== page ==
Review: Jinks (Atari 7800)

In this review, things get bouncy as we play the Atari 7800 game Jinks. We find out how well this puzzle game plays.

This game was released in 1989.

Jinks is a pretty difficult game to describe. One way to describe it is as a sort of re-imagining of a pinball game with elements of Breakout thrown in.

You control a wide triangle. With a button, you can flip the triangle around so it points up. This way, it is possible to get some side-to-side motion with the ball. Meanwhile, the flat side can allow for giving the ball extra bounce in the direction it is traveling. The goal is to take a bouncing ball and guide it to the goal on the right hand side of the level.

Along the way, you can hit destructible bricks. Each brick is worth a small amount of points. In addition to this, you can collect items for points. These items include globes, light bulbs, 100 point drums and a few other flashing objects. There is one particularly special power up, however. This is the ball checkpoint. If you hit the icon with the bouncing ball, this counts as a checkpoint. If you lose your ball later, then you warp back to the checkpoint instead of losing the game completely. Valuable because you otherwise only have one life in the entire game.

There are also things that impede your progress. These can include basic angle objects, enemies, and ball modifiers. Most enemies only affect your triangle. If your triangle touches one of them, the triangle shrinks. This makes ball handling more difficult. One enemy to definitely watch out for is the teeth. If the ball flies into the teeth, you lose your ball. Game over if you didn’t hit a checkpoint.

Finally, the ball modifiers. Most of them are round objects that push the ball in a certain direction. Some of them push the ball up. Others push the ball down. A few of them spin the ball whenever it touches it. A few are large lines with arrows pointing in one direction. The ball can freely move through in the direction of the arrows, but this acts as a wall whenever the ball goes the other direction. In level 3, there is a pipe that sucks up the ball and blows it through in a certain direction as well. Finally, in level 2, there are holes that suck the ball in and spits it out at another part of the level.

If you manage to make it all the way to the end of the level and guide the ball into the warp, you’ll be teleported to the “interlude” level. In this level, you just have one screen and 4 numbers. Each number represents a level that is available in the game. You can repeat levels, skip over to later levels, or whatever you like. The only challenge here is guiding the ball to the level you want. The process repeats until you are unable to complete a level. There are only the four levels and interlude area in the entire game.

One thing is for sure, this is definitely a different game. Some games that are very unique can be a big hit while others just make little sense. In all honesty, I don’t entirely know what to make of this one. It wasn’t a terrible or boring game by any means. At the same time, it wasn’t a game I was absolutely thrilled to play. I’m kind of middle of the road on this one.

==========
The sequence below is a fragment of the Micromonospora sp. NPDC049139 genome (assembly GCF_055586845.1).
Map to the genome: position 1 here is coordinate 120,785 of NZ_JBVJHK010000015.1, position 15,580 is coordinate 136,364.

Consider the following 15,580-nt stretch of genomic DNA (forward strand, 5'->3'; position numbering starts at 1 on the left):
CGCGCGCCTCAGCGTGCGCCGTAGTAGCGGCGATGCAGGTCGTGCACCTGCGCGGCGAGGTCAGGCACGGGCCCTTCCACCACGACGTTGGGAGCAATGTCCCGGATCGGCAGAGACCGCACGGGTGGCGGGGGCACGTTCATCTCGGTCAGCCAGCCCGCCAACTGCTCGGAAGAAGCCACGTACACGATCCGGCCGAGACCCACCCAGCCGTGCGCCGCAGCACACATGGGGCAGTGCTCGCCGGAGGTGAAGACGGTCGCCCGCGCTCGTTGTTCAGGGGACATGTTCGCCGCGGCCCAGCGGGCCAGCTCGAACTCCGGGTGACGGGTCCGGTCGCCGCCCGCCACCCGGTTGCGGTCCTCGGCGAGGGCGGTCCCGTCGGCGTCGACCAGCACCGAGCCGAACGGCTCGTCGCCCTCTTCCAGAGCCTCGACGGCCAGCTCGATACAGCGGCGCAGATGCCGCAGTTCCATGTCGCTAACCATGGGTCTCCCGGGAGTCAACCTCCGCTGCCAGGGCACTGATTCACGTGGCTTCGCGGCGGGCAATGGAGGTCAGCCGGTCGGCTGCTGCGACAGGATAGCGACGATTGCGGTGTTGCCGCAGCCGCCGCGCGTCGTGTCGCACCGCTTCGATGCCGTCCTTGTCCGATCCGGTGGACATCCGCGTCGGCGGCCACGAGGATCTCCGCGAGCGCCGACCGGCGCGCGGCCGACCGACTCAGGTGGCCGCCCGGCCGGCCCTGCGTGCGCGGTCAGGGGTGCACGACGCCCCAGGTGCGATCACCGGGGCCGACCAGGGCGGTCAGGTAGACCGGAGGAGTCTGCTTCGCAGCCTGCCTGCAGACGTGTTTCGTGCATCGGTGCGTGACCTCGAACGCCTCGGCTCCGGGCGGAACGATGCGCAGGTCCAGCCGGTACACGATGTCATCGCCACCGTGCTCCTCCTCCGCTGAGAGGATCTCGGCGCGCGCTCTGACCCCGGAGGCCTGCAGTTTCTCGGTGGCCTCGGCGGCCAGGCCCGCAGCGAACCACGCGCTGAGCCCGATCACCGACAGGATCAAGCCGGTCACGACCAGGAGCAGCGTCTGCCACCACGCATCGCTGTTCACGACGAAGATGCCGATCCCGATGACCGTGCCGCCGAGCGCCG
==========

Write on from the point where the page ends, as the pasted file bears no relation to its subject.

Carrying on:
A problem with this game is the ball physics. In level 3 and 4, the ball seems to “climb” up the underside of the level teleporter at times. It also has a hard time with diagonal ceilings from time to time. The ball interacts strangely with the triangle whenever it is pointed up. On occasion, if the ball overlaps with the triangle, it will randomly teleport to another part of the level. So, keep in mind that the ball physics are far from perfect in this game.

Overall, this is definitely one of the stranger games I’ve played. It was neither a bad or good experience for me. One impediment to this game is the fact that the ball physics aren’t that great. The game also loops around until you lose. After a while, this makes for some repetitive play.

Graphically speaking, this game has its share of problems. While the wall textures are OK, it can get in the way of play. It is often hard to tell if something in the field is something that interacts with the ball or just an aesthetic. It is also somewhat lower quality compared to other games released at the time.

One great aspect in the sound side of things is the voice sample. It was interesting to hear it at the beginning. The music both in the intro and on the top scores board after you lose aren’t bad. Unfortunately, all you get in the game itself is just a small handful of repetitive sounds with the ball. It can make for some bland gameplay at times. The jingle between levels isn’t bad.

Overall, this is a rather strange game. It’s probably an example of developers taking a risk and finding out that it doesn’t always pay off. With bad ball physics and graphics that makes things confusing, this game certainly isn’t one of the greatest games I’ve ever played. The voice sample was great and the little bits of music wasn’t bad, but in-level sound is pretty bland. Overall, it was an OK game, but nothing big.

High score: 4020

General gameplay: 16/25
Replay value: 7/10
Graphics: 7/10
Audio: 3/5

Overall rating: 66%

Drew Wilson on Twitter: @icecube85 and Google+.

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